Highland Council’s new Mercedes-Benz Unimog is hard at work trimming roadside hedges and verges across northern Scotland, but not so long ago it was in the forefront of the battle to keep some of those roads open.
Last winter’s ‘Beast from the East’ weather system brought heavy snowfalls and freezing temperatures to the region. Fitted with a snow cutter-blower and a demountable gritter body, the Unimog helped clear a way through monster drifts on roads to the CairnGorm Mountain ski centre near Aviemore, allowing winter sports enthusiasts to take advantage of the prime conditions as soon as the storm abated.
The end of the ski season brought a change of roles. Equipped with a front-mounted mower and ditch-cutter attachment, the Unimog is now undertaking the crucial job of trimming roadside verges and overhanging branches, to maintain sightlines and improve safety for drivers.
Supplied by Dealer South Cave Tractors, the Unimog was funded by a partnership between the local authority, the Scottish Government’s economic and community development agency Highlands and Islands Enterprise (HIE), and ski resort operator CML. HIE provided finance which Highland Council used to purchase the truck, as well as a grant to CML so it could buy snow cutting/blowing and gritting attachments.
The long wheelbase Unimog U530 has a platform body which accommodates its large gritter spreader during winter. Its 220 kW (299 hp) six-cylinder engine drives through a semi-automatic gearbox which allows the driver to concentrate fully on the road and his implement attachments.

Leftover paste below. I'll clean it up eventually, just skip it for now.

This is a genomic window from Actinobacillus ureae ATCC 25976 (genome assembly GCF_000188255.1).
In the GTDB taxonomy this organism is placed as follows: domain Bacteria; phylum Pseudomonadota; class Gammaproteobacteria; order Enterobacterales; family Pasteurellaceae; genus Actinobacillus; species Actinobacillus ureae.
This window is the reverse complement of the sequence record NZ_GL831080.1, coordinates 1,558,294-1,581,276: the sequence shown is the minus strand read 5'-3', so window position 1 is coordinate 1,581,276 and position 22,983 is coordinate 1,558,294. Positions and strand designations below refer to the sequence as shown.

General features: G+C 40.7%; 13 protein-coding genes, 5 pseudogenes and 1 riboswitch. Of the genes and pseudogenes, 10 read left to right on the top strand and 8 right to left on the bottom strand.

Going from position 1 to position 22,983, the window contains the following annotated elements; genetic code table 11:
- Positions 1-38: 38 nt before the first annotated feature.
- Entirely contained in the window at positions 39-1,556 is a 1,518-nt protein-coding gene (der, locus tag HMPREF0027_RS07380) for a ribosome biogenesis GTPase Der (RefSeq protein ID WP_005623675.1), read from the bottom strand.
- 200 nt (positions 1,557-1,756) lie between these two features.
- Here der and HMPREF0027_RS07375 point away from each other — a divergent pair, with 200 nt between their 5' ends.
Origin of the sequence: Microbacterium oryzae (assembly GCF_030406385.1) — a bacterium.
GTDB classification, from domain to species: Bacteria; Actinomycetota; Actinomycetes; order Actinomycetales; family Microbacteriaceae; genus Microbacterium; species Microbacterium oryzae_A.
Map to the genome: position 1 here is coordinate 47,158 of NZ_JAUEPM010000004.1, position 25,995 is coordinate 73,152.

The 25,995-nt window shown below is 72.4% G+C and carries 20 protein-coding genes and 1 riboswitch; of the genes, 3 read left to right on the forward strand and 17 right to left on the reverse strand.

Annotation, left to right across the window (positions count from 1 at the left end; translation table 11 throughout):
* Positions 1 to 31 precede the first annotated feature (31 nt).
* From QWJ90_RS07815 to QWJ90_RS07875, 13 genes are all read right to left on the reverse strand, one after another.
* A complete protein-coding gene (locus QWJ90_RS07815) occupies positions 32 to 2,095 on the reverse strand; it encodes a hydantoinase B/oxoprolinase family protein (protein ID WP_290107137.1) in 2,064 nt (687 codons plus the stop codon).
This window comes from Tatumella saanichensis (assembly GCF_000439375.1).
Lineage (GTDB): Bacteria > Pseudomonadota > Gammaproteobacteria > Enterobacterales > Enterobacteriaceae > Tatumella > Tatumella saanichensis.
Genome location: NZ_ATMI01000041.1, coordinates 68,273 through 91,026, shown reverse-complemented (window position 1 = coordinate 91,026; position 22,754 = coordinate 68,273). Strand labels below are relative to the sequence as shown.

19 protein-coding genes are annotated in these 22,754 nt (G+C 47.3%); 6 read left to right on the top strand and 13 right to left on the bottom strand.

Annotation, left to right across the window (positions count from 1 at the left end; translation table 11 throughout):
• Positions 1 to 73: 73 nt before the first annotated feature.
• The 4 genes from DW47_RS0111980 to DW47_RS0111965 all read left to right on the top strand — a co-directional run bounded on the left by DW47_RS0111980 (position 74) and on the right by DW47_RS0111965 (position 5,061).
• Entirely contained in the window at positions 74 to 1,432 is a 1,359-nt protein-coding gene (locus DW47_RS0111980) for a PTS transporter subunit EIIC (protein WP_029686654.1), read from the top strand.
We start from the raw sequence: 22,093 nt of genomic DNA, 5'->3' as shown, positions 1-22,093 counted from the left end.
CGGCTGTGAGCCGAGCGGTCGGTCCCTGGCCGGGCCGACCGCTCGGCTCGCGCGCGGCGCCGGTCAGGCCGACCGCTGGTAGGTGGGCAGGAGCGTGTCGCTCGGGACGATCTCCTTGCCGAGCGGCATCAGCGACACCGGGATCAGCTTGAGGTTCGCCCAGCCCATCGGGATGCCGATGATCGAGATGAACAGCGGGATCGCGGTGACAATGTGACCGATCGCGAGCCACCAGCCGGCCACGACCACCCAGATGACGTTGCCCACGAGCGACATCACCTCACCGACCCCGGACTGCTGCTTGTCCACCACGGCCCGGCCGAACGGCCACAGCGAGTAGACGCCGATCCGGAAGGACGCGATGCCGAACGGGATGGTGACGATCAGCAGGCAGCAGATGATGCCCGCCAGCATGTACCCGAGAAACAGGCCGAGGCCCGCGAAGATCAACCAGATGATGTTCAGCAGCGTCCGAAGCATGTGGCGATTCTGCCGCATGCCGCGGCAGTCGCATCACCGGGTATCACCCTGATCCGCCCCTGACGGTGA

Life at the wheel is also made easier by a number of optional features, including air-suspended and heated seats, a heated windscreen, forward- and rear-facing cameras, working lights and a central tyre inflation system for extra grip in snow and ice conditions.
Mowing and snow-clearing equipment, meanwhile, is attached and powered by the integral DIN plate, PTO and Hydrostatic transmission drive, which allows working speed to be adapted easily without any change to the engine and PTO speed.
Highland Council Transport & Logistics Manager James MacDonald said: “We had been relying on a dedicated snow-blowing vehicle, until it reached the end of its life. The Unimog is a far more cost-effective solution, though, because it can be used in a variety of roles all year round.
“For example, the work ours is currently undertaking is more commonly assigned to agricultural tractors – but they can’t match the Unimog’s 56 mph on-road speed, which represents a huge advantage.
“With its ability to carry and power a variety of front, side and rear-mounted implements, and to pull a trailer at a gross combination weight of up to 40 tonnes, the Unimog is incredibly versatile. No other vehicle is able to carry out such a wide range of tasks, so well.”
Susan Smith, Head of Business Development at HIE, added: “It is important that as many people as possible can access the Cairngorm ski resort when conditions are at their best. In the past there have been problems with keeping the access routes clear, and this has been a source of frustration. The availability of this new equipment improved the visitor experience and benefited the business overall by attracting more tourism trade to Cairngorm.”
The off-road heritage of the iconic Unimog stretches back more than 70 years. Since the first model was launched in 1946, constant development by Mercedes-Benz engineers has kept it at the forefront of the off-road pack and today it is widely acknowledged as the world’s leading all-terrain vehicle, with a reputation forged in the harshest operating conditions.
There are two core variants: an implement carrier with front, side and rear attachment points, and an all-terrain capable of carrying a wide range of other bodies. All Unimogs have 4×4 chassis with single rear wheels, which follow the track created by the front wheels. Gross weights vary from 7.5 to 16.5 tonnes and engines from 156 hp to 300 hp.